Cannes Bans Streaming-Only Movies Because France Loves The Art of Cinema Too Much

Director Pedro Almodovar getting smooched by actresses Emma Suarez and Adriana Ugarte at Cannes last year / Image via Getty
Director Pedro Almodovar getting smooched by actresses Emma Suarez and Adriana Ugarte at Cannes last year / Image via Getty

There is a lot of drama happening at Cannes right now over Netflix movies!

This is the first year that Netflix has submitted films to open at the Cannes competition: Okja, directed by Bong Joon-ho and starring Tilda Swinton and Jake Gyllenhaal; and The Meyerowitz Stories, directed by Noah Baumbach starring Adam Sandler and Ben Stiller. This is a big deal for Netflix as well as any movies that go straight to streaming services, considering how prestigious the Cannes Film Festival is—yet its inclusion infuriated the Federation of French Cinemas, which argued that Netflix was ruining cinema (how French!).

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The controversy first stemmed from the fact that the rules of Cannes have not caught up to the way movies are released on a service like Netflix; mainly, that they aren’t released in theaters. Additionally, due to a French “Media Chronology Law,” a movie can’t be shown on a streaming service for three years after it’s left theaters.

Cannes said they would keep the Netflix movies in competition and Netflix sought a compromise, which was to release the movies in French theaters. But then the French Film Board rejected that idea and Cannes decided to ban streaming-only movies from future competitions starting in 2018. It’s worth noting that Amazon, which acquired Manchester by the Sea, is choosing to release their most high-profile movies in theaters before throwing it up on the site.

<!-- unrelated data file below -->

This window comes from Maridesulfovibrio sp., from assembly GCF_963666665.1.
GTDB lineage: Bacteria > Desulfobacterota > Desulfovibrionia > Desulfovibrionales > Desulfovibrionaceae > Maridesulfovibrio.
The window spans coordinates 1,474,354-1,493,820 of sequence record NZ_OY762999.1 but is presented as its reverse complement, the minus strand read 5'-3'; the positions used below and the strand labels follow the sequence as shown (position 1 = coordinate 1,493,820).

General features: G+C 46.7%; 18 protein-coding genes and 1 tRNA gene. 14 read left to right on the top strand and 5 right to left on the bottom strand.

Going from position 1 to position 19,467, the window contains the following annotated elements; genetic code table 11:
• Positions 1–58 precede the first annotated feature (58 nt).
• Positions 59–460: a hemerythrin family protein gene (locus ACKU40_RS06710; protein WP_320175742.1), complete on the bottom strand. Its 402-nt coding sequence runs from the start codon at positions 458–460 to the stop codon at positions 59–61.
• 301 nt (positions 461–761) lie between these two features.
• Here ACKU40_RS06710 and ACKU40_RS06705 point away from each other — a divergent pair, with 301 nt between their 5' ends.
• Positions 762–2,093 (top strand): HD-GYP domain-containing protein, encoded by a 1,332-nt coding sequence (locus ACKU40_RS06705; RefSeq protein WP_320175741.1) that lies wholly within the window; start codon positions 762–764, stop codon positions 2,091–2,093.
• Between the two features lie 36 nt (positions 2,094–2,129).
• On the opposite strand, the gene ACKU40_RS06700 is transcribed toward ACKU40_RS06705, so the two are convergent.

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And just when you thought Netflix couldn’t be beaten down anymore, on Wednesday the Spanish director Pedro Almodovar, who is leading the competition jury, said in a statement, “I personally cannot conceive of not only the Palme d’Or, but any other prize, being given to a film and then being unable to see this film on a large screen.”

There are several reasons directors seem to be worried by the idea that a streaming-only movie could be allowed to compete at Cannes. The first is the notion that streaming-only movies might hurt theater releases. Yes, the idea of a future in which people only watch movies at home is unsettling because of how it hurts theater owners and studios. Dine-in movie theaters are on the rise across America as oneway to compete with the cheaper, easier option of watching a movie at home. But I’m not sure how excluding the work of directors who deserve to compete at Cannes, like Baumbach and Joon-ho, solidifies the future of movie theaters.